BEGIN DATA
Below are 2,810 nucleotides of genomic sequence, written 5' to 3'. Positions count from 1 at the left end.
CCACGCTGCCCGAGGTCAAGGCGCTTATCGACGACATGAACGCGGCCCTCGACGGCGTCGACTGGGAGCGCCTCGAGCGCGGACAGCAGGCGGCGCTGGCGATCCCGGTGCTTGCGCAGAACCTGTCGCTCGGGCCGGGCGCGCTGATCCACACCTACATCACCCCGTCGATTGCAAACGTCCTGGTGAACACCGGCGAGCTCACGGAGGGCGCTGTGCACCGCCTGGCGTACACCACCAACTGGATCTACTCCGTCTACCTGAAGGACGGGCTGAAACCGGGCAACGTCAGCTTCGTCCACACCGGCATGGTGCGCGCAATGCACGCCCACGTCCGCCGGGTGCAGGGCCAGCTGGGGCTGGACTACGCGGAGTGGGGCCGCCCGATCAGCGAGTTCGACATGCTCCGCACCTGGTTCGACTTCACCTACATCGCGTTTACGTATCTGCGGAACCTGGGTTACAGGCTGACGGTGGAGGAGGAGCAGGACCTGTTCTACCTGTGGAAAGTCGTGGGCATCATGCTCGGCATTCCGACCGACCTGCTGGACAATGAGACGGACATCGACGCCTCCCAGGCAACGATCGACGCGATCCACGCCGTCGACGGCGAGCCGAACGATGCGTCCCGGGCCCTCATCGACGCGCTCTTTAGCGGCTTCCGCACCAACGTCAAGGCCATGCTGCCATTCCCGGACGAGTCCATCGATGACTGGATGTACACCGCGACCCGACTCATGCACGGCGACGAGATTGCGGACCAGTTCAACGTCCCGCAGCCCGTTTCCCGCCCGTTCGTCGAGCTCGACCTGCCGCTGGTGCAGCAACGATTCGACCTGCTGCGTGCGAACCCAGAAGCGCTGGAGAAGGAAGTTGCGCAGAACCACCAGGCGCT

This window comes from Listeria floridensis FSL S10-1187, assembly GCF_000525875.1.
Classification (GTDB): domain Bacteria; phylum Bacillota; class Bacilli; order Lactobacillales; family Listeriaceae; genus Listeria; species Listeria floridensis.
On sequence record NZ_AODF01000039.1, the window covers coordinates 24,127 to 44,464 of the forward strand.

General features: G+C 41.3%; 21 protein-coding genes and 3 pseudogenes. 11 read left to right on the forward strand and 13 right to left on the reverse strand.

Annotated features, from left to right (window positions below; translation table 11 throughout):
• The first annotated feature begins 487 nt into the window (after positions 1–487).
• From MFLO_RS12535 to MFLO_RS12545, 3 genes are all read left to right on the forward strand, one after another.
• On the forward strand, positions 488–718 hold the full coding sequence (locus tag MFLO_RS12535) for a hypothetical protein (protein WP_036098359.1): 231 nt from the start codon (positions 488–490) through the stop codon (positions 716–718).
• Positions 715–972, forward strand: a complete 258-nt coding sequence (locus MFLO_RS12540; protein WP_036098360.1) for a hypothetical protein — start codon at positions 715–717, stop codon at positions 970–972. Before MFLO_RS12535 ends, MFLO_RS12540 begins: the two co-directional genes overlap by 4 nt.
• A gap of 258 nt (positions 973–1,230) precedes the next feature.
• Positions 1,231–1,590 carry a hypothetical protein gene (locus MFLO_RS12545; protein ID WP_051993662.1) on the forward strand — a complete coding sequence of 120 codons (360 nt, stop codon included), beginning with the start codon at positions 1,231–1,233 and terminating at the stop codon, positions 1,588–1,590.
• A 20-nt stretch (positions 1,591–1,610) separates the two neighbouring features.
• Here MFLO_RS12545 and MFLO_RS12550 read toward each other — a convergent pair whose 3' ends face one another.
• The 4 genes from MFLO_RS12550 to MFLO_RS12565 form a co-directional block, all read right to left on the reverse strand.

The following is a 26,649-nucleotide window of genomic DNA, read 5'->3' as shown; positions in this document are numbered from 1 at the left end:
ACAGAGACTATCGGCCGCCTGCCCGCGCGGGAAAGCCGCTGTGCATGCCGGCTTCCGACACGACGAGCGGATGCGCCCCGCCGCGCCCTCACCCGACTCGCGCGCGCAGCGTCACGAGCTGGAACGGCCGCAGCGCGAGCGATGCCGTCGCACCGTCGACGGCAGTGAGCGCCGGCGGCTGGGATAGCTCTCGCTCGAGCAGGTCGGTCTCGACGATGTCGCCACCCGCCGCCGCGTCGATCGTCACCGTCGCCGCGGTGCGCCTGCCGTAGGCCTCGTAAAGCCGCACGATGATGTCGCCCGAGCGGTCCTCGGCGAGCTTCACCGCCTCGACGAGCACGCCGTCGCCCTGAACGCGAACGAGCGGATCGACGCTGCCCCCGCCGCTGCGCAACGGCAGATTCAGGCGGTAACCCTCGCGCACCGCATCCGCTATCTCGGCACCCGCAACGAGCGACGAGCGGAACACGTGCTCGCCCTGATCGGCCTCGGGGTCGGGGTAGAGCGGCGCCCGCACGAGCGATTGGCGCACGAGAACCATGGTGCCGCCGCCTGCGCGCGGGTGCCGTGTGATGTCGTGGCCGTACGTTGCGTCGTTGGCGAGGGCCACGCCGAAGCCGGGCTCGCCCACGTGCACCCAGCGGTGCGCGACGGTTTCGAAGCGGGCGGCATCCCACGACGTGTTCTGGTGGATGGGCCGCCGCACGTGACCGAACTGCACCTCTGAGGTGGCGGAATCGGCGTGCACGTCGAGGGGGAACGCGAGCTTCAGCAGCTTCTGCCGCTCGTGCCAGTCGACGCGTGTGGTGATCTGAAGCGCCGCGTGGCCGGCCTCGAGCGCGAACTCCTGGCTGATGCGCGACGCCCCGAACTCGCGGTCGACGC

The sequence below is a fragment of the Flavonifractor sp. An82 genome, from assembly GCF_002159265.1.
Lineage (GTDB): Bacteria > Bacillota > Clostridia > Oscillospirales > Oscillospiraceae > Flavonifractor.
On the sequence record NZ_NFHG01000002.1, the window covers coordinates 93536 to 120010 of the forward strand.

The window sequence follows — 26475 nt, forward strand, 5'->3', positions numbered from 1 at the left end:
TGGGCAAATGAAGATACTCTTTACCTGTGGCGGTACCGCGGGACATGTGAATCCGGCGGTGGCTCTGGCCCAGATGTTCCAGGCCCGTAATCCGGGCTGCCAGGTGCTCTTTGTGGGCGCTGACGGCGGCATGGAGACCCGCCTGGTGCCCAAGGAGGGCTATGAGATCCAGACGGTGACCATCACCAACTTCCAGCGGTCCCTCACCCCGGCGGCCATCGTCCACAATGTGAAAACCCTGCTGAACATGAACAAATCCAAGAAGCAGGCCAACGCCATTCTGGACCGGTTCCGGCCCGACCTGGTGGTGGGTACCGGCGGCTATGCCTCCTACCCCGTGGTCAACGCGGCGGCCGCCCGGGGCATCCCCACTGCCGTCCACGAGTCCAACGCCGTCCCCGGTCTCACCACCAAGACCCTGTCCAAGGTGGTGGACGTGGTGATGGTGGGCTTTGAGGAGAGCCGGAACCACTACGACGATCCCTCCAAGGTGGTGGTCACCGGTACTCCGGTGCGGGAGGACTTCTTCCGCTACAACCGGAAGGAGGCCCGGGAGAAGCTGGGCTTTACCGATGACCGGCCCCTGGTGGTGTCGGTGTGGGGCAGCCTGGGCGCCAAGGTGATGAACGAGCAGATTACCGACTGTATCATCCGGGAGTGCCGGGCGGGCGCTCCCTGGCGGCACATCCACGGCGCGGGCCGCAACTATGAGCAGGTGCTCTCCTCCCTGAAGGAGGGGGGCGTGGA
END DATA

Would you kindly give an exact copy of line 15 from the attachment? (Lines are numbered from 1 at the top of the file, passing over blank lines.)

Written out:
• Here MFLO_RS12545 and MFLO_RS12550 read toward each other — a convergent pair whose 3' ends face one another.